In the forum at the sister-site Skogsforum.se, I read a post about the Harz National Park in Germany. The park has been heavily struck by storm and bark-beetle, not least after the drought period that started in 2018. Now, a project is going on to restore “the natural” forest in some parts of the National Park. That made me think …

Natural forests – need help to be natural

The motto for the Harz National Park is “Let nature be nature”. The area has a 3.000-year mining history that has set its marks on nature. The ore mining needed large volumes of wood and the original hardwood forests were wiped out. The replacement was fast-growing Norwegian spruce (Picea abies) that wasn’t adapted to the location and was sensible for storms and pests such as the bark-beetle.

So, on about 28 percent of the park’s area, actions are taken to “help” nature back to its original form. The rest is managing itself as you can expect from a natural forest. The exception is a 500-meter safety zone to protect roads and nearby forests from the bark-beetle.

Natural forests

The future virgin forest(?).
Photo: Jürgen Schurr

Actions – What is done to help nature?

As we all know (if e.g., we have read my previous articles on the theme), dead wood is good for nature as there is so little of it in the forest and as it offers a good living environment to many red-listed species. Consequently, one of the actions is doing nothing. To leave the bark-beetle affected trees to die and rot.

Natural forests

Killed by the bark-beetle. Left to decay and contribute to biodiversity.
Photo: Ingrid Nörenberg

The above-mentioned 500-meter safety zone makes sure the bark beetles stay within the affected area in the park – theoretically. Earlier this year we wrote that England has received bark beetles from France, that flew 40 kilometers over the English Channel. So, 500 meters …

Another action that is taken is to plant beech in the spruce forest to recreate the original hardwood forest that was here from the beginning before the mining started 3.000 years ago.

Natural forests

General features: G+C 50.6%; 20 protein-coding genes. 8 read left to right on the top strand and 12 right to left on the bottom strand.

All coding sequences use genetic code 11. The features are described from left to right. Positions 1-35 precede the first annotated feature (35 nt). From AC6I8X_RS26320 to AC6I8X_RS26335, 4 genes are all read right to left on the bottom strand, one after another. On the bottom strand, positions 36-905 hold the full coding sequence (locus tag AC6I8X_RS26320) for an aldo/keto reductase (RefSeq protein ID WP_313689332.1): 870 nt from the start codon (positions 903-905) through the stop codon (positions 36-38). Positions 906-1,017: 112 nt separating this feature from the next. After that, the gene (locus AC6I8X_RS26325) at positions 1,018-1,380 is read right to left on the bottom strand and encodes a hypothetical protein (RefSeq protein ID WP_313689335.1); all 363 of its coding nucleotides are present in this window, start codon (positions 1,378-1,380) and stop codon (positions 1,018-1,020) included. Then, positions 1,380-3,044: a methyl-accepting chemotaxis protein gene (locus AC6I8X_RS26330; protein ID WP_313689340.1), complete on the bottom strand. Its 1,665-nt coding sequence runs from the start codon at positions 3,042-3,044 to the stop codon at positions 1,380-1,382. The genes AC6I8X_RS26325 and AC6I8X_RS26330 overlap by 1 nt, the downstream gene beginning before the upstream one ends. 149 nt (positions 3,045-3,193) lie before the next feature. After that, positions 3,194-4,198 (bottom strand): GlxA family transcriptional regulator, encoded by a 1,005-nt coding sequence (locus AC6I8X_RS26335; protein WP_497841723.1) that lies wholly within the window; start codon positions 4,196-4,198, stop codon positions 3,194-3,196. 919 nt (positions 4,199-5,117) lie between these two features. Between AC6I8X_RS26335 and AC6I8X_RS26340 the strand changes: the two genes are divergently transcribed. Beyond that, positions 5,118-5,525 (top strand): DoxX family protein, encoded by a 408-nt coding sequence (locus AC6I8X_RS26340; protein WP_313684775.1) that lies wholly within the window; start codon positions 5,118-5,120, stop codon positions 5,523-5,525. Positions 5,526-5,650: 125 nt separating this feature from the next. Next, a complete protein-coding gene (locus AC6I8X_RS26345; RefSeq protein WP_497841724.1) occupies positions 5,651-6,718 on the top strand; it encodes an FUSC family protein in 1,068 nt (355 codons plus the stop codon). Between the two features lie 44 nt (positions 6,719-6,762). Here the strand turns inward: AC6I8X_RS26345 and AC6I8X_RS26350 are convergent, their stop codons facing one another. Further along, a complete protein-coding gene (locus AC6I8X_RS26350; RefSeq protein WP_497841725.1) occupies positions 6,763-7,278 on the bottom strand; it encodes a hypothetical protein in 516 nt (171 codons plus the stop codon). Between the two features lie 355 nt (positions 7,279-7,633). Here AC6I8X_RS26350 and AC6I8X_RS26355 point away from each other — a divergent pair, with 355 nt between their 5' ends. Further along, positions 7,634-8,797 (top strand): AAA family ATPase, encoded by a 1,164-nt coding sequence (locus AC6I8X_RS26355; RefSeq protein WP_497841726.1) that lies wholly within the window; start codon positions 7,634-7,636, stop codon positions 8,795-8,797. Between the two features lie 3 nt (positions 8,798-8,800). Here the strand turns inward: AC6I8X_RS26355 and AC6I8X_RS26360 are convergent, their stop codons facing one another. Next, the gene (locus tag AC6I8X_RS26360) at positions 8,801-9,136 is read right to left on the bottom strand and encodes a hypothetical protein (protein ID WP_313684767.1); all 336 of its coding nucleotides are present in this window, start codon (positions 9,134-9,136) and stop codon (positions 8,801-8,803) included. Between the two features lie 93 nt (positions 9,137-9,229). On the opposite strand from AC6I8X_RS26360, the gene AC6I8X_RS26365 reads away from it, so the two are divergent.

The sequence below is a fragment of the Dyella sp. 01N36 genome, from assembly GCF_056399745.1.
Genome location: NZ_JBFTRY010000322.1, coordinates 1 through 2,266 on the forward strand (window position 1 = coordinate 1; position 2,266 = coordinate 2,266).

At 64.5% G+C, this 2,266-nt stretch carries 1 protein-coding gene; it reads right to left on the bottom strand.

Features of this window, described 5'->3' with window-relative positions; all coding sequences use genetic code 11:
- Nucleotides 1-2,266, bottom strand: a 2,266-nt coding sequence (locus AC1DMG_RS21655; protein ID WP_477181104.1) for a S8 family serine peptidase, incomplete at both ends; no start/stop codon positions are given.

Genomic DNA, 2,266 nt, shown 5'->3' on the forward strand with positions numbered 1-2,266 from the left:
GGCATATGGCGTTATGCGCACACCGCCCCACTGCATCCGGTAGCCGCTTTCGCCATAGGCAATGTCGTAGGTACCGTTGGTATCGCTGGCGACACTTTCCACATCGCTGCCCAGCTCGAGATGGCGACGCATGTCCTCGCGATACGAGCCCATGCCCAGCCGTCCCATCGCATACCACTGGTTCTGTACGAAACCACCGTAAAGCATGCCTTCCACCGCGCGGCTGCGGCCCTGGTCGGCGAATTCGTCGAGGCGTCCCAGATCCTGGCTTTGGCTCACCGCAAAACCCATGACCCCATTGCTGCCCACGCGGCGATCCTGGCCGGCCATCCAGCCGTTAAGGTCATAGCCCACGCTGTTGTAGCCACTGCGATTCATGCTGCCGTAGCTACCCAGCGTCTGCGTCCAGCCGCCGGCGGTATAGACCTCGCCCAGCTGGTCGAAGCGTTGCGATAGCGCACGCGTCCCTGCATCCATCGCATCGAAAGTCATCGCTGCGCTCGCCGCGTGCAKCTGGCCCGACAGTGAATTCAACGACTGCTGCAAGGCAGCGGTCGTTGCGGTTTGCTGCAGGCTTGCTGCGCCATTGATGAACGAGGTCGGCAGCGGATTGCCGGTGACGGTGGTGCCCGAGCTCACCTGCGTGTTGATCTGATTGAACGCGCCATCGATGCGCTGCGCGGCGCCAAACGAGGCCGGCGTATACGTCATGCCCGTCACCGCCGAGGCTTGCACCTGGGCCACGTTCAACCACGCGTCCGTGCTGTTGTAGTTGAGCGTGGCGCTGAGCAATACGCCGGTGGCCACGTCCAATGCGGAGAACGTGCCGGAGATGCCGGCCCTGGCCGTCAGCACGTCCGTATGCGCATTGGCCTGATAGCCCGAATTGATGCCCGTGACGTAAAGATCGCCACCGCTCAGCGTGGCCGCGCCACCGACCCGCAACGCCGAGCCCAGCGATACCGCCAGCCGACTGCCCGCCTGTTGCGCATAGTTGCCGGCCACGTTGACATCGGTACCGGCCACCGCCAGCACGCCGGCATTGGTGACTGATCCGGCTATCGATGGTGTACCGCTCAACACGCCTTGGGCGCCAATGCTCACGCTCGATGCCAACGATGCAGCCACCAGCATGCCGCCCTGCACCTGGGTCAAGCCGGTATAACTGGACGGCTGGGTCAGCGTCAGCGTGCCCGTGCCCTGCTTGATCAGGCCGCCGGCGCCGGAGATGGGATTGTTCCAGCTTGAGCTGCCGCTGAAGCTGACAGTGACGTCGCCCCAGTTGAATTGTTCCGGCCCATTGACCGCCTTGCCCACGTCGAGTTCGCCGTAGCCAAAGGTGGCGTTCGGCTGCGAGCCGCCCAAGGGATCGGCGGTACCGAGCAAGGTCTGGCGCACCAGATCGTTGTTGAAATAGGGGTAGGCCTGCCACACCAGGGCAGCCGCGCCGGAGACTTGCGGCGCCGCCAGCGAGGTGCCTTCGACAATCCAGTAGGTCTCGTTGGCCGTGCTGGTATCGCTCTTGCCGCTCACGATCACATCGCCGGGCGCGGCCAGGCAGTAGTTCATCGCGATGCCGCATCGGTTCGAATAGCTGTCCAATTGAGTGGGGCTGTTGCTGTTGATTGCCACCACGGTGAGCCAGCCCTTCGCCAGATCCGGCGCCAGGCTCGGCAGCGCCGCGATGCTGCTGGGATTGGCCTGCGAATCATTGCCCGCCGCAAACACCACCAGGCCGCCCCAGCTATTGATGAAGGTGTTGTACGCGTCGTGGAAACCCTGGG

Beech planted under the spruce.
Photo: Sabine Bauling

Why does this make me think?

Let me point out that I think initiatives to restore biodiversity are good. The forestry, “we”, are doing a lot more than the public and most politicians realize. We just don’t tell them for some reason.

Let me also point out that I strongly believe in the forest as an important sustainable source of raw material that is much better to use than the alternatives, such as oil-based products or grinding down mountains to get steel and concrete. Forestry in general is doing a good and important job.

But when I read about the Harz Forest Development project, I can’t help thinking that yet again humanity is interfering with nature. Of course, we shall care about nature and the environment. But “caring” must not necessarily mean doing something. Doing nothing could be better – is probably better in most cases. Not to mention staying away from the forest, simply let it be. Nature has much more experience in managing itself than any human ever will have.

I have mentioned it before, and I repeat: Nature and the environment would be much better off if humanity disappeared from the face of the earth. We only worry about nature for our own sake, and maybe we should …

If it took 3.000 years to “destroy” the Harz Forest, why must we restore it in just a few years? Wouldn’t it be better if nature took care of that and took the time it takes to make it properly?

We always compare everything to ourselves. A “man-age” could be 100 years (in some cases) and we think that is a long time. But for nature, that is a very short time. An oak tree can become 1.000 years old, a pine tree 700, and a spruce tree 300.

“Let nature be nature” … Why not just do that in the areas where we decide not to conduct forestry?